Jan 18, 2010

Petionville Golf Course - Ground Zero In Ravaged Haiti

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The Port-au-Prince suburb of Petionville, nestled in the hills to the southeast of the capital was... not long ago... a bastion of affluence in the largely impoverished nation of Haiti. The Petionville Club was its hub, a place where diplomats, businessmen and visiting foreigners relaxed poolside after a game of tennis or a round of golf on the undulating nine hole course. ~ That course is now a massive refugee camp, home to tens of thousands of displaced people, most of whom have lost family and friends. It's a disaster that veteran aid workers are calling the worst they've ever faced.

Shortly after the quake struck six days ago, amidst the chaotic initial reports, I came upon a website for The Petionville Club, which featured photos of the golf course's once verdant fairways, including the one above, which judging from its title I take to be a view from the women's tee on the fifth hole. There were also shots of the the clay tennis courts and the large rectangular swimming pool (left).

The site urged members to come to "Wednesday Happy Hour" at the Zona Bar and invited them to the spa for "Gym with Gina" exercise classes. It also suggested they participate in a book club where, "In addition to the books, most members appreciate the opportunity to socialize with a diverse group of people from different sectors of the Haitian & international community while indulging in wine and exotic foods offered by members."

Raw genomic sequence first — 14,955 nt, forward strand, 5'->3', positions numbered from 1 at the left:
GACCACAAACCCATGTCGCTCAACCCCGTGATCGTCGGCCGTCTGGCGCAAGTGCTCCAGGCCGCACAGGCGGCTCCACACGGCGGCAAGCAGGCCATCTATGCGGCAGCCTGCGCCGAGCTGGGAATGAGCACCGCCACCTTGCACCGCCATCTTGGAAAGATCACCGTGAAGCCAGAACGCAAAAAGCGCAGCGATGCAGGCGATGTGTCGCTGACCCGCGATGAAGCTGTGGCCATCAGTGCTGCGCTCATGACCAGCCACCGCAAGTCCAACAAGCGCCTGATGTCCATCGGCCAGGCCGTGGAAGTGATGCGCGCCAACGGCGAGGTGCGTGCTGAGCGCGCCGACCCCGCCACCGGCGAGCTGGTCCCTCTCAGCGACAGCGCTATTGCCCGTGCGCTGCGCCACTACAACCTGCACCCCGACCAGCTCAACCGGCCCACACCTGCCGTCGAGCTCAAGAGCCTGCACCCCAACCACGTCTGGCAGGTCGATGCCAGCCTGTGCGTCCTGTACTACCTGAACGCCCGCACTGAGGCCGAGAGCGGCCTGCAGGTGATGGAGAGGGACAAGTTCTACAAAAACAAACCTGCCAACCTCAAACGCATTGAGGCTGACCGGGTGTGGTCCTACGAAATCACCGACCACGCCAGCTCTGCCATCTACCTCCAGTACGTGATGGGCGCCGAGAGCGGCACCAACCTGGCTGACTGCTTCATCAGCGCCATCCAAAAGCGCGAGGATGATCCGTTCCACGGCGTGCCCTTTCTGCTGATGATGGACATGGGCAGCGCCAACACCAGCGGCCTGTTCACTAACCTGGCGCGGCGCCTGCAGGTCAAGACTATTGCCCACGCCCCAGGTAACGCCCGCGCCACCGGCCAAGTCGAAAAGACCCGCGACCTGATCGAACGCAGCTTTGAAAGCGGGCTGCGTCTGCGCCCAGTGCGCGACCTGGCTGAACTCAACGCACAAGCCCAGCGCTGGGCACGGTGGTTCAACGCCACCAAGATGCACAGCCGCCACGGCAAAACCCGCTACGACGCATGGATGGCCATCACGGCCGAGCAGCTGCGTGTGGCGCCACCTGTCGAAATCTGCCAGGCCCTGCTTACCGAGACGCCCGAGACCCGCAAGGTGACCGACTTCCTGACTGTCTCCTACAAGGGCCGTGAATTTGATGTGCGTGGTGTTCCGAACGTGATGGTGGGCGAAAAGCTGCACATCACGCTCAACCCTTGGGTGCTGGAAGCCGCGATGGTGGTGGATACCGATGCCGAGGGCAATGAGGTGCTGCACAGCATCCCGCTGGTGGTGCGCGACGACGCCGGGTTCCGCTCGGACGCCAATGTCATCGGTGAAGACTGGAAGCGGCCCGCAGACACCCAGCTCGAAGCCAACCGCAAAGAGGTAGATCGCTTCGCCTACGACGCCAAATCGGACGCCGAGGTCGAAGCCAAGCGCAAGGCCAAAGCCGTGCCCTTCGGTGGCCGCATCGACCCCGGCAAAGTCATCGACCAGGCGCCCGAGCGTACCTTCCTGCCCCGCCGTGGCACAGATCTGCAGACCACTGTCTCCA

Today, Haiti's only golf course has become the forward operating base of the 82nd Airborne Division. Where privleged club members once dined on on grilled shrimp, and conch with creole sauce, soldiers now distribute boxed humanitarian meals to hungry children and families. The once sparkling pool is empty and debris-strewn and the fairways and greens of the golf course have been transformed into a massive tent city.

Earlier today I went back to the the Petionville Club website and saw that that the header had been changed. It now read, "The Petionville Club Base - 82nd Airborne" The navigation menu was being updated as well. At one point I refreshed my browser and in a click the list of options changed from Tennis-Golf-Racquetball-Stretching/Yoga-Restaurant/Bar to Food Distribution-Logistical-Medical-Security. Some vestiges of the lighthearted copy and alluring photos remained as of my last page view but they too are quickly being replaced by dramatic scenes of the current situation.